Cultural Change is Key to Making Hard-Earned Gains Persist Over Time
Last year, I concluded nearly two years of participation in a select program intended to activate the male majority in Intel’s Global Diversity and Inclusion (D&I) initiative. I have tried to set an example as one of a small handful of “male majority” leaders to help advance D&I efforts – everywhere I operate, either at work or elsewhere.
My long-time employer, Intel, had set an aggressive and impressive “full market representation by 2020” objective – an objective that was reached two years early. So, in formal and informal ways I want to find avenues to contribute to these efforts. I have learned a great deal not only about what works but also how efforts in this area can be rewarding. As such, I hope to share those learnings in a series of columns beginning with this one – all of which are focused on my personal beliefs and experiences, none of which necessarily represent the policies or practices of my employer. That said, I believe this is an important topic and so few are able or willing to step into public dialogue on the matter.
Let me begin by expressing why I believe this matters.I have worked at Intel for 21 years in a number of leadership roles spanning product management, channel management, and SI (system integrator) / ISV (independent software vendor) alliance management. Most notably I was the Chief of Staff for Intel’s former President Renee James, and it was in that role I first really became aware of the need to play an active role myself – as well as aware of how important the group I represent is in achieving lasting D&I objectives. On the personal side, I am white, male, straight, married, and a father of two wonderful young ladies. I have never worked in HR – something I state merely to point to the fact I have no formal training on, no educational background for and no explicit requirements upon me in this area. That’s me.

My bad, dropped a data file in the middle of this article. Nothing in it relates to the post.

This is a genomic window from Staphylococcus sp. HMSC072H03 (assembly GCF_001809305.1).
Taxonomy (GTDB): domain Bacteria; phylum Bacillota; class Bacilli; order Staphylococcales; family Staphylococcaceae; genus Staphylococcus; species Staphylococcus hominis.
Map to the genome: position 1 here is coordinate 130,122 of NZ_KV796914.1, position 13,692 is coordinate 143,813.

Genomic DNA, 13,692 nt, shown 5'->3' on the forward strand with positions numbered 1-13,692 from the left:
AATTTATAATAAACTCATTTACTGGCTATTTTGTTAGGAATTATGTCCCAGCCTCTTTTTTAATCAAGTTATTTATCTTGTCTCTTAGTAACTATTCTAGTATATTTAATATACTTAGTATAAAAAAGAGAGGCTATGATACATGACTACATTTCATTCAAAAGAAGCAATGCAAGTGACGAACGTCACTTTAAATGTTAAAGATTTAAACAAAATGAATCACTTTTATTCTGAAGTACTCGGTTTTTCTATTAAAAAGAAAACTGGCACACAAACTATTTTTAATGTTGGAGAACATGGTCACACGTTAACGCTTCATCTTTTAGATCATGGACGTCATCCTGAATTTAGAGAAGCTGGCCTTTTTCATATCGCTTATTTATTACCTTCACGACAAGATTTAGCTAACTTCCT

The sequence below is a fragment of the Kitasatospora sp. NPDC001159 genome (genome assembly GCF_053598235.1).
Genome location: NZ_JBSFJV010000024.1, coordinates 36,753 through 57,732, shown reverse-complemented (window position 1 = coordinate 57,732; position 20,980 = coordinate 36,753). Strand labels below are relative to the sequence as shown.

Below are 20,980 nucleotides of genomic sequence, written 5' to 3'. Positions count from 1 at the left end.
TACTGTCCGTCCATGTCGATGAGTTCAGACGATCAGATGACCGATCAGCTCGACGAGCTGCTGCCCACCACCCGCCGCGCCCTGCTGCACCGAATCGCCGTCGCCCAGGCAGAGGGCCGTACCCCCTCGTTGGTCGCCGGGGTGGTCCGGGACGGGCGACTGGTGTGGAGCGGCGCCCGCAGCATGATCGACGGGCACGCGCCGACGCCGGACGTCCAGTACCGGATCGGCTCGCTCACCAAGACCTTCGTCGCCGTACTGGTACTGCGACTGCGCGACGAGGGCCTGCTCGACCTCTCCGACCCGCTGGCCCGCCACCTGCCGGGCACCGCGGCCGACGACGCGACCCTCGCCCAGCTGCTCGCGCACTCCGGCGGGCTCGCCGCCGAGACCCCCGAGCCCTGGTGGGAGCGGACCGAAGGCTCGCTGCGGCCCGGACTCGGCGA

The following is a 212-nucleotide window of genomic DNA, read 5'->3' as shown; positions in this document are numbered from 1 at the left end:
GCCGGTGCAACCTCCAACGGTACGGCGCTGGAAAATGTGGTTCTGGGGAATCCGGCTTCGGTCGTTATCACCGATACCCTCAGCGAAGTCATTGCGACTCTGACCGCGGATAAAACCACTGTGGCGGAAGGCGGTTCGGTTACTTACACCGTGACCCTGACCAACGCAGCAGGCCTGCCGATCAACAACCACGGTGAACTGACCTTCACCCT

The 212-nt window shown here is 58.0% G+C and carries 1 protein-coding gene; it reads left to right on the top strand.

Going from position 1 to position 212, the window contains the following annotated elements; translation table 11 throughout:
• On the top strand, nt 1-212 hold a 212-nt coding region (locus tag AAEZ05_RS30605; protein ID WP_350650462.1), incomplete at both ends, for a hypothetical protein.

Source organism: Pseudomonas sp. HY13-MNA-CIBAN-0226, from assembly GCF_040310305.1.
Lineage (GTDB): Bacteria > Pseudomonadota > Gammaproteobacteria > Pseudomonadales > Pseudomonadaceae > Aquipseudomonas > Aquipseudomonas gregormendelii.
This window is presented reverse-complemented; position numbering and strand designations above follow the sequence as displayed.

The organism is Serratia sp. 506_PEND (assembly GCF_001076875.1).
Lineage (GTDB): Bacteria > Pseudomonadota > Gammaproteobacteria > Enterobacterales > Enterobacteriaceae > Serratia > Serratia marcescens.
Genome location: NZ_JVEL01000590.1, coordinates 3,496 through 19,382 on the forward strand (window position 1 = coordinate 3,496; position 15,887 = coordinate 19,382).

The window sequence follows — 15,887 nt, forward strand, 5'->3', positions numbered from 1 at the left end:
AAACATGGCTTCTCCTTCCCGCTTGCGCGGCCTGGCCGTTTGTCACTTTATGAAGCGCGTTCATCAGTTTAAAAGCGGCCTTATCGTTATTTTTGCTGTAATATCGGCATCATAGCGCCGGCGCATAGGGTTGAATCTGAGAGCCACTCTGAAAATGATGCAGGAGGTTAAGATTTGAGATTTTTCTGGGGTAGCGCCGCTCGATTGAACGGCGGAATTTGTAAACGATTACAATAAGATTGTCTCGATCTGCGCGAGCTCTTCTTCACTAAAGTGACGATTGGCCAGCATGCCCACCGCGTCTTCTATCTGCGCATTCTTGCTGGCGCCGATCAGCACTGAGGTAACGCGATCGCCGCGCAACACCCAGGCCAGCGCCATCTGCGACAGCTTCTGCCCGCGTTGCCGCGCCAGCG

So why are individuals in the workplace that share my general characteristics important? First and foremost, I believe companies (at least in cybersecurity) are hard-pressed to accomplish meaningful objectives without our active participation. I know that sounds arrogant, but it really isn’t – it’s just math. As of 2017, as just one example, Intel is comprised of 62.5% White and Asian males. And so it goes to reason that accomplishing a meaningful objective while 62% of your workforce does not participate or even passively resists would be difficult, to say the least. Want to gain 5 points of market segment share in cloud computing? Our contributions are required. How about launching a new product in a new market? Our help is needed. A new process technology node? Hard to do without us. To summarize, it is NOT that we are smarter, NOT that we are more driven or innovative, and NOT that we are special in any way – Just that there are simply so many of us.
Second, if you want it to last, you have to change the culture. Companies that set objectives without putting meaningful thought into what will be required to make hard earned gains ‘stick’ over time are often subject to giving those gains up. Cultural change, in my view, is the key to making hard-earned gains persist over time. Whether the goal is to improve quality or increase diversity, any short-term gains tend to evaporate once the pressure of ANY program (D&I or otherwise) ends unless there was a corresponding change in culture. It is the culture that either erodes or maintains gains. In tech, the male majority is large and therefore an integral element to the culture. If they are enrolled, if they know their role, if expectations for us are clear – and if they truly believe in the value of the objective – they will naturally play a significant part in the evolution of the culture.
Finally, given that we are the majority in both total workforce – and more importantly, the current leadership ranks – we must assume responsibility in the solution. The male majority is like any other group – we consist of those who are inclusive and fair and those who are less so. Regardless, many of us understand what factors will work and what factors may look good on the surface but are less effective. We know how to avoid unintended consequences and we should actively advocate for what works, not stay silent.
To me, those are the three primary “why’s” for activating the male majority. Educating us, enrolling us, and activating us are all required to achieve anything meaningful as well as make any gains persist – in my opinion. Any company, big or small, should realize D&I cannot be achieved solely by the underrepresented groups themselves. It takes all of us. Thankfully, Intel gets it – and I am proud of not only the company’s position – but also of its leadership, risk-taking and, most importantly, results.